EDITOR’S NOTE: The opinions expressed in this piece are solely those of the author and do not reflect the views of Latino USA.
By Vincent Guermond, Royal Holloway and Kavita Datta, Queen Mary University of London
As the coronavirus pandemic hits jobs and wages in many sectors of the global economy that depend on migrants, a slowdown in the amount of money these workers send back home to their families looks increasingly likely. These international remittances will be crucial in transmitting the unfolding economic crisis in richer countries to poorer countries. They will fundamentally shape how, and the pace at which, the world recovers from coronavirus.
Remittances shelter a large number of poor and vulnerable households, underpinning the survival strategies of over 1 billion people. In 2019, an estimated 200 million people in the global migrant workforce sent home US$715 billion (£571 billion). Of this, it’s estimated US$551 billion supported up to 800 million households living in low- and middle-income countries.
The majority of remittances are small sums of money, spent by recipients on everyday subsistence needs including food, education and health. The World Bank projects that within five years, remittances will outstrip overseas aid and foreign direct investment combined, reflecting the extent to which global financial flows have been reshaped by migration.
But the social distancing and lockdown measures used to contain the spread of coronavirus have led to a global economic slump, with the International Monetary Fund predicting the global economy will contract by 3% in 2020. Three issues make this looming crisis particularly salient for the migrant workers who generate remittances.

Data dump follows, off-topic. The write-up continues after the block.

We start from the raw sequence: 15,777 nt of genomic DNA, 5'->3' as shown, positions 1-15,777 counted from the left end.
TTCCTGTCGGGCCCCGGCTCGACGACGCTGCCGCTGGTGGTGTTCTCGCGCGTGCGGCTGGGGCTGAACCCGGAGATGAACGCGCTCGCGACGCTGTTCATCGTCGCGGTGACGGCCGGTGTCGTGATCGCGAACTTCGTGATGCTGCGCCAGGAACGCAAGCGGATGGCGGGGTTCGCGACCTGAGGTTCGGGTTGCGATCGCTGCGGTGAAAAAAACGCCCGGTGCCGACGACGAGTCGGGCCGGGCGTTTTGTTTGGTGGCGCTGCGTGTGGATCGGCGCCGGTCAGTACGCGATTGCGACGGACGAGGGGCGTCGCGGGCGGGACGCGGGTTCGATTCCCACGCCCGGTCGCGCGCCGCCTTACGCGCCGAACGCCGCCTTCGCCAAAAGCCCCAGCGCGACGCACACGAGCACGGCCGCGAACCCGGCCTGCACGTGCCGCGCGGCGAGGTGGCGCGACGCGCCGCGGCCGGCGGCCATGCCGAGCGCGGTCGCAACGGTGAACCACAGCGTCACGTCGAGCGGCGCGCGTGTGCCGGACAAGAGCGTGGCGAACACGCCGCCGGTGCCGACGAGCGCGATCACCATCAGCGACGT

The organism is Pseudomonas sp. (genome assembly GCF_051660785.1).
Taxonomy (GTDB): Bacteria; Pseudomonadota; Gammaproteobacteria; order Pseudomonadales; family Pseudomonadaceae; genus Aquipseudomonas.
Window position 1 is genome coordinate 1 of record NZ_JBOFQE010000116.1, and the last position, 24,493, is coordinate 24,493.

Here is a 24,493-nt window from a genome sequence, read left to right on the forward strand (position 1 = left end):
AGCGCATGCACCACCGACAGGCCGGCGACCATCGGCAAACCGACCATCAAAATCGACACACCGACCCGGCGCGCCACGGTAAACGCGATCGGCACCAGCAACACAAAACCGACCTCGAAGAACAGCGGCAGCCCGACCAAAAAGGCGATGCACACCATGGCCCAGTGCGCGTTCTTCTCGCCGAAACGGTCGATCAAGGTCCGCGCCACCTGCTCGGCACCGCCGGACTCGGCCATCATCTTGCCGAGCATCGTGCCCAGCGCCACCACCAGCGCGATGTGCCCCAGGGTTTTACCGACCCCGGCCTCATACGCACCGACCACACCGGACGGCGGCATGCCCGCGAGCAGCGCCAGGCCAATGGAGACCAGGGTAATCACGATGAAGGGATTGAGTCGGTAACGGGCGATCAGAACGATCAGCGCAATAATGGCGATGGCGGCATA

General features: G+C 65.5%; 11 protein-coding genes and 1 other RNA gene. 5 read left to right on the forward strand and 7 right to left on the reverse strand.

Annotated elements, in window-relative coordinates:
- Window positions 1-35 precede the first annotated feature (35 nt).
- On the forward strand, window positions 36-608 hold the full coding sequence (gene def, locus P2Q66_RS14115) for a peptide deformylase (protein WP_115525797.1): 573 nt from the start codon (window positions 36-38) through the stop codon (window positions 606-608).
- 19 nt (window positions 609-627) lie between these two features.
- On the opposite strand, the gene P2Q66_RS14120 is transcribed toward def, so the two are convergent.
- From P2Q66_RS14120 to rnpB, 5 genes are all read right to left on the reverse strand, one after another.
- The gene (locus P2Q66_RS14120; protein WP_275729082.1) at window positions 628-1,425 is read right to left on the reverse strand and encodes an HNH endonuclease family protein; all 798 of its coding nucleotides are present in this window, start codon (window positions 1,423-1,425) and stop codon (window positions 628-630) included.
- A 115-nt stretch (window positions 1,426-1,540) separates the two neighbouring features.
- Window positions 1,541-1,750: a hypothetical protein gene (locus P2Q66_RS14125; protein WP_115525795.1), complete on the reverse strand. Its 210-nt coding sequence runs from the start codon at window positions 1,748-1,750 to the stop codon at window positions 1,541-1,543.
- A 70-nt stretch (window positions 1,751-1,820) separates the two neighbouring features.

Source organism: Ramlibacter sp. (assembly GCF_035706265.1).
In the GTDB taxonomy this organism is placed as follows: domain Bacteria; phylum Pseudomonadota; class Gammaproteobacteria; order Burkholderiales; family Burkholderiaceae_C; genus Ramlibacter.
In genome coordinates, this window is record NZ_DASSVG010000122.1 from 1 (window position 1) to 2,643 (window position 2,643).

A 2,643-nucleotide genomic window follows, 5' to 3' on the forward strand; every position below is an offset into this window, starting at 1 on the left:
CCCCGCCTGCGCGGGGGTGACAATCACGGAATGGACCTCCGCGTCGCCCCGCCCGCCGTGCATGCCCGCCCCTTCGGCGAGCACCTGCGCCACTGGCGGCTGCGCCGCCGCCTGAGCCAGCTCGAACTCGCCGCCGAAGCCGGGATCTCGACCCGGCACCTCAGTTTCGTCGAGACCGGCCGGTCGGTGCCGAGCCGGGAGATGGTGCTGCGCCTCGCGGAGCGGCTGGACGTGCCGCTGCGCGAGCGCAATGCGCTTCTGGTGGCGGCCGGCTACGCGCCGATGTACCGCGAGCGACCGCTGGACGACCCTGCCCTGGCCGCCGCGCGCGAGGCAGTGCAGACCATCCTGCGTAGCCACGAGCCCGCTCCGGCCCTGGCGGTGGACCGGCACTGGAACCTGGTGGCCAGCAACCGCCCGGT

Migrant Workers At Risk
First, as the Institute for Public Policy Research think tank illustrated in a recent briefing, migrant workers tend to work in sectors that are particularly vulnerable at times of an economic downturn and have less employee protections. They are also more likely to be self-employed.
Second, the access migrant workers have to public funds is —with some exceptions— specifically restricted as a condition of their visas. So it’s uncertain whether they will be able to access the already limited government interventions to mitigate the effects of the pandemic. For example, the South African government’s initiative to help small- and medium-sized businesses is only available for those with South African citizenship.
Third, and as a result of this, migrant workers adopt a series of strategies or tactics to cope. They often continue to work in compromised circumstances, such as in jobs with lower wages, poor working conditions and, in the current crisis, exposure to infection. They also restrict their spending – and contemplate a return back home.
In the UK, some migrants are hyper-visible NHS doctors and nurses. Their labour has been somewhat belatedly acknowledged by the government, and their importance to the health service demonstrated by the Home Office’s decision to extend all visas of health workers coming up for renewal by a year.